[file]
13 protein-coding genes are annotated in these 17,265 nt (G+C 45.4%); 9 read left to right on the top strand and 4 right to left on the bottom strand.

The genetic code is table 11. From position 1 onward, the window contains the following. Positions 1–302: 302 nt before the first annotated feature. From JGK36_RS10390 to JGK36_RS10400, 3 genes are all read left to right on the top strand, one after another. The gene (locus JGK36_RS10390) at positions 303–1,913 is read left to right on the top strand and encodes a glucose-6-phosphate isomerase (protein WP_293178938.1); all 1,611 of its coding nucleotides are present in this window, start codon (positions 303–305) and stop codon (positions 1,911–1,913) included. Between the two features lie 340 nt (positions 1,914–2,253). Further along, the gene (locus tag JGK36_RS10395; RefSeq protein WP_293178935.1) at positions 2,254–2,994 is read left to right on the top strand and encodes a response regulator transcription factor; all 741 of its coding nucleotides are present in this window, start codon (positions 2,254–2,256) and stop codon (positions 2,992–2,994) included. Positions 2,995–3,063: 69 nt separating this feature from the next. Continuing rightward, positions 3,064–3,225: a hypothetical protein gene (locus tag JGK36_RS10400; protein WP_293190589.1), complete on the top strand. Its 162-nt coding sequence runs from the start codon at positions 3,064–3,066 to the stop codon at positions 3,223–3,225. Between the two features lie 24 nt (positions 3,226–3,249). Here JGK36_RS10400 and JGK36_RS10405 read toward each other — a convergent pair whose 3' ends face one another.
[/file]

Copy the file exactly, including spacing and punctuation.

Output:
13 protein-coding genes are annotated in these 17,265 nt (G+C 45.4%); 9 read left to right on the top strand and 4 right to left on the bottom strand.

The genetic code is table 11. From position 1 onward, the window contains the following. Positions 1–302: 302 nt before the first annotated feature. From JGK36_RS10390 to JGK36_RS10400, 3 genes are all read left to right on the top strand, one after another. The gene (locus JGK36_RS10390) at positions 303–1,913 is read left to right on the top strand and encodes a glucose-6-phosphate isomerase (protein WP_293178938.1); all 1,611 of its coding nucleotides are present in this window, start codon (positions 303–305) and stop codon (positions 1,911–1,913) included. Between the two features lie 340 nt (positions 1,914–2,253). Further along, the gene (locus tag JGK36_RS10395; RefSeq protein WP_293178935.1) at positions 2,254–2,994 is read left to right on the top strand and encodes a response regulator transcription factor; all 741 of its coding nucleotides are present in this window, start codon (positions 2,254–2,256) and stop codon (positions 2,992–2,994) included. Positions 2,995–3,063: 69 nt separating this feature from the next. Continuing rightward, positions 3,064–3,225: a hypothetical protein gene (locus tag JGK36_RS10400; protein WP_293190589.1), complete on the top strand. Its 162-nt coding sequence runs from the start codon at positions 3,064–3,066 to the stop codon at positions 3,223–3,225. Between the two features lie 24 nt (positions 3,226–3,249). Here JGK36_RS10400 and JGK36_RS10405 read toward each other — a convergent pair whose 3' ends face one another.